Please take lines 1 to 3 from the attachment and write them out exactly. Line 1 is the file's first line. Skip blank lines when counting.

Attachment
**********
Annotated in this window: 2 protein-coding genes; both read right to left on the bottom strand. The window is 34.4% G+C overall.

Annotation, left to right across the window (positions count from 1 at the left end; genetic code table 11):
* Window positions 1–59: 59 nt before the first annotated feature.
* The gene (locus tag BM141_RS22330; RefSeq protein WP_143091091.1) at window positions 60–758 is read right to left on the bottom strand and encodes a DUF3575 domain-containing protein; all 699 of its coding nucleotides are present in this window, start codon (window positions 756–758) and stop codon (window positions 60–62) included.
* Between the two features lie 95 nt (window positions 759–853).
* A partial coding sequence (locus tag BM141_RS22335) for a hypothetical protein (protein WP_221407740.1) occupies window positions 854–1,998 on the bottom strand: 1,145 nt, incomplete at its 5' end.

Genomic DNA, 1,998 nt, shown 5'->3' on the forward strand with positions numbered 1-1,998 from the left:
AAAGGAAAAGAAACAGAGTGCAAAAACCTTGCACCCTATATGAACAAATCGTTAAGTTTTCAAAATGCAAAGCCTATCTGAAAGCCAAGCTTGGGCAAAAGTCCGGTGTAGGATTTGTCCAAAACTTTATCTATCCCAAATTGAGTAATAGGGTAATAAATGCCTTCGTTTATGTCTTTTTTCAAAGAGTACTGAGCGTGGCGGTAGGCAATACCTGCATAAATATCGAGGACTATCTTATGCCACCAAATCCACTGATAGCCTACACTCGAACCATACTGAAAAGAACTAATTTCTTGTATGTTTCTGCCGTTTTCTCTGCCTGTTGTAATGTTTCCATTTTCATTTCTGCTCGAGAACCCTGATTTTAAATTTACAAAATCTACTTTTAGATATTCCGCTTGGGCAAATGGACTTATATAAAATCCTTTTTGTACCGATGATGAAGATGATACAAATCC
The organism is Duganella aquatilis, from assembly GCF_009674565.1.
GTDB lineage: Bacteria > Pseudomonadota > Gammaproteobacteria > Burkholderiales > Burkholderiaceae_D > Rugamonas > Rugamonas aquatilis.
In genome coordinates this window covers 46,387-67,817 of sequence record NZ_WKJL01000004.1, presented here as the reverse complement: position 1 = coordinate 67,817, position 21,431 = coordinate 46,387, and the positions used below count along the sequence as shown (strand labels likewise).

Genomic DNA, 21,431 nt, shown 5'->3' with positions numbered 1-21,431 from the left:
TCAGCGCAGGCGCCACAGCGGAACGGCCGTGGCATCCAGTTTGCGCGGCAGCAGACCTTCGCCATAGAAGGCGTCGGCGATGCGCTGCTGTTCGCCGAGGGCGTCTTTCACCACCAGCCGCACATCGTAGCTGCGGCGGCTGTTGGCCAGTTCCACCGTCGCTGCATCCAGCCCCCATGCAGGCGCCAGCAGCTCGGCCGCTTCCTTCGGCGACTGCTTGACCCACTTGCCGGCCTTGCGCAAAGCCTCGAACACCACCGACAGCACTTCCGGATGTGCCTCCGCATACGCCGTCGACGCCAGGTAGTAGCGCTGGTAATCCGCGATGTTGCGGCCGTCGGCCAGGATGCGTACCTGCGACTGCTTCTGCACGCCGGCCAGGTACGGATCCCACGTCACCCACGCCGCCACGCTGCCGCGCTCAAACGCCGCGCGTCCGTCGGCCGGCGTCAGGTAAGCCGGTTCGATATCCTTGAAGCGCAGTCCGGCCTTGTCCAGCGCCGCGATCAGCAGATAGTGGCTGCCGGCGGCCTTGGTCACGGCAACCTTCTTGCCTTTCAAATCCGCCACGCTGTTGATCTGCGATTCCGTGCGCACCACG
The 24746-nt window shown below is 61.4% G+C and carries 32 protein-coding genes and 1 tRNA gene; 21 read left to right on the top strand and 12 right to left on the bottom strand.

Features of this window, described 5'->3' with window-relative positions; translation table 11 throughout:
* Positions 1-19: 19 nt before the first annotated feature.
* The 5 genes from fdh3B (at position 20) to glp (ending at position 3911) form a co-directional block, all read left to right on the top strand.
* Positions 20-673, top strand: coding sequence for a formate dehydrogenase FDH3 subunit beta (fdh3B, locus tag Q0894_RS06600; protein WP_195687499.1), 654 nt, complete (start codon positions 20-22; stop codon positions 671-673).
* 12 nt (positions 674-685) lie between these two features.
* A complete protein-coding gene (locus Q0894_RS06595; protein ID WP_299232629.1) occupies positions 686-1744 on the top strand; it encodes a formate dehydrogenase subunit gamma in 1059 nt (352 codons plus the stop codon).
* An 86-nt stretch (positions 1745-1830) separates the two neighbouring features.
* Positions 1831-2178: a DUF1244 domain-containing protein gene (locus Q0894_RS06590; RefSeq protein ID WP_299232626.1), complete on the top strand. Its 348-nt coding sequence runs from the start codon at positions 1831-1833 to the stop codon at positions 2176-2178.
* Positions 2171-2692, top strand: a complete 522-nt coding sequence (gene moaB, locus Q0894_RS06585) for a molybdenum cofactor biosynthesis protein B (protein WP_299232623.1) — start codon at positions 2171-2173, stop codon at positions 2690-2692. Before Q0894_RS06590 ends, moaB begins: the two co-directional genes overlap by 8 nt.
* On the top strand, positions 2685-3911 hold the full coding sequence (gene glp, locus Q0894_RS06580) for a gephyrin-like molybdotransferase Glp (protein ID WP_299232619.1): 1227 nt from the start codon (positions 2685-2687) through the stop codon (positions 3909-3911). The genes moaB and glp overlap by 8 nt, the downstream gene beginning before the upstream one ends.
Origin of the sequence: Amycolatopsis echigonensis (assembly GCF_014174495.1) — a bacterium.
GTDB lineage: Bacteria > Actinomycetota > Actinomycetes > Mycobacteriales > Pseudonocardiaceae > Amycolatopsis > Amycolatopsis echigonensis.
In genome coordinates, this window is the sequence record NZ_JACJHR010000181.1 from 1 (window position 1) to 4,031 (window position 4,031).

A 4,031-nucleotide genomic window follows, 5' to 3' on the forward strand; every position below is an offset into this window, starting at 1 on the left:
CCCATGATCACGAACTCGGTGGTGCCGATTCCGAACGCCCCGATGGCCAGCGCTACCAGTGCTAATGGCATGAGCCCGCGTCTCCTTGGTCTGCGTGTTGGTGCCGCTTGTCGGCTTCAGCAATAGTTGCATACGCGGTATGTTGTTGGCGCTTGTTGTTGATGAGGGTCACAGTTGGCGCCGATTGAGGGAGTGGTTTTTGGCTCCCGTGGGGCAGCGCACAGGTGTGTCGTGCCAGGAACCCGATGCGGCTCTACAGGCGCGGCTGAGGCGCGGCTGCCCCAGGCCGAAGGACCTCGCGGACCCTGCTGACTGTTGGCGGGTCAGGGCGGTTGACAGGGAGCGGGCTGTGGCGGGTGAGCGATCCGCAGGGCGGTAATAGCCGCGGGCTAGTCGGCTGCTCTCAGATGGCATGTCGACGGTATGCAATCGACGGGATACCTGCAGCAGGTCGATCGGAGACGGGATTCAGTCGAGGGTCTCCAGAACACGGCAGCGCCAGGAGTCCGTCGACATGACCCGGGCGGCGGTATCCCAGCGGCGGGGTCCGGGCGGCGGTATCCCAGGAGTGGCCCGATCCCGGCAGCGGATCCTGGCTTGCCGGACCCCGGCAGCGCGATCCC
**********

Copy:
Annotated in this window: 2 protein-coding genes; both read right to left on the bottom strand. The window is 34.4% G+C overall.

Annotation, left to right across the window (positions count from 1 at the left end; genetic code table 11):
* Window positions 1–59: 59 nt before the first annotated feature.